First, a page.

Monday, 12 December 2011

Reading Group? Ask the Translator.

The Germans don't tend to be early adopters (see also: e-readers, tasty sandwiches). Whereas a whole slew of books in the UK and the US have made it big via reading-group word-of-mouth and major publishers often include a list of discussion points at the back of likely novels, Germany hasn't quite caught on yet. On the other hand, of course, the Germans are already a nation of readers and may not need as much encouragement.

But still, there is a book-group book out there - Das Lesekreisbuch - authored by Thomas Böhm, a man who wears elbow patches in public. Apparently he even provides tips for the right kind of nibbles to serve. He bigged up the idea in the NZZ earlier this year, mostly with reference to UK/US examples. Most of the reading groups I'm aware of in Berlin do in fact focus on English literature - I used to attend one initiated by the British Council a few years ago and the bookshop Dialogue Berlin runs another excellent one. BUT some of the cleverest German literary types I know also happen to have a reading group on a less formal basis. In fact, I believe I lent one of them a book and never got it back - I assume that's a good sign. In New York, Boston, London and Glasgow, however, you can read books in German and discuss them in English. Or you could even set up your own German reading group if you're that way inclined.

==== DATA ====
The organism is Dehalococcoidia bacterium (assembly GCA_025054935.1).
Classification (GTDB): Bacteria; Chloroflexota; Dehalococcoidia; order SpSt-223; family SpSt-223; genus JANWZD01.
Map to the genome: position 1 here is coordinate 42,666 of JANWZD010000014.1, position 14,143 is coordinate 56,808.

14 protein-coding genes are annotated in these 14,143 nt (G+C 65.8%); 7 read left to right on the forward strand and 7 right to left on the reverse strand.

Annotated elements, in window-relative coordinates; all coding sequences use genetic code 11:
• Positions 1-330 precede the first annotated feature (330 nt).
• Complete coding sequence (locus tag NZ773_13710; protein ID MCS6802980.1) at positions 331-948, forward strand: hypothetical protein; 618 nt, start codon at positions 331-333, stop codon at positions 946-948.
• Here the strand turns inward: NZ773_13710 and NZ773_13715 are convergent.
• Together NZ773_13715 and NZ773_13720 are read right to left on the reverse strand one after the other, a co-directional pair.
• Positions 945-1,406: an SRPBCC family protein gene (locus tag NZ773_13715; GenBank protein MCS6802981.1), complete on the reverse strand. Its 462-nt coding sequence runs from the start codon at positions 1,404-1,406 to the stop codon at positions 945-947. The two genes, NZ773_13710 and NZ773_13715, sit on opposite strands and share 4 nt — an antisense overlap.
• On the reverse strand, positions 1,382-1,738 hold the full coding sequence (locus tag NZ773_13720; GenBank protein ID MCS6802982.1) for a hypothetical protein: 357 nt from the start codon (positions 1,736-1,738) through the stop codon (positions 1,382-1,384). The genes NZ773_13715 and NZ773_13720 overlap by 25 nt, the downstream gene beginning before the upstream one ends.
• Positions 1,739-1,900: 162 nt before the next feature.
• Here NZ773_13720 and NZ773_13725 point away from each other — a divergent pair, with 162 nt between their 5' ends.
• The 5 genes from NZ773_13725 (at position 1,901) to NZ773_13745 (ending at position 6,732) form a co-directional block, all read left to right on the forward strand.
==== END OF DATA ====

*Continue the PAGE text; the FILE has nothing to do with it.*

All of which brings me back to the title of this post. I recently came up with a list of questions and discussion points for one of the books I translated (more later, as and when anything comes out of it). And I found it really easy, not just because I'm a chatty kind of person but because having translated the book, I knew it inside out. But at the same time, I had the distance necessary to step back and look for overarching themes, weaknesses, and issues in the book. Which I think can be difficult for some writers to do themselves.

Anyway, my idea is this: if you already have a reading group in Germany or elsewhere and you happen to read the odd translation, why not choose a book done by a local translator and get a bit of added value by inviting the translator along? How cool would that be? I bet they'd be thrilled to bits and have loads of great anecdotes to tell you, as well as understanding the book really well. Plus they're more likely to attend than, let's say, W.G. Sebald or John Steinbeck. Just don't say you prefer to read the original.

1 comment:

Tom Cunliffe said...

Very interesting to read about the German literary scene. I suspect Germans read far more than the British and perhaps they concentrate on their own authors -- fewer of whom are translated into English than the other way round unfortunately.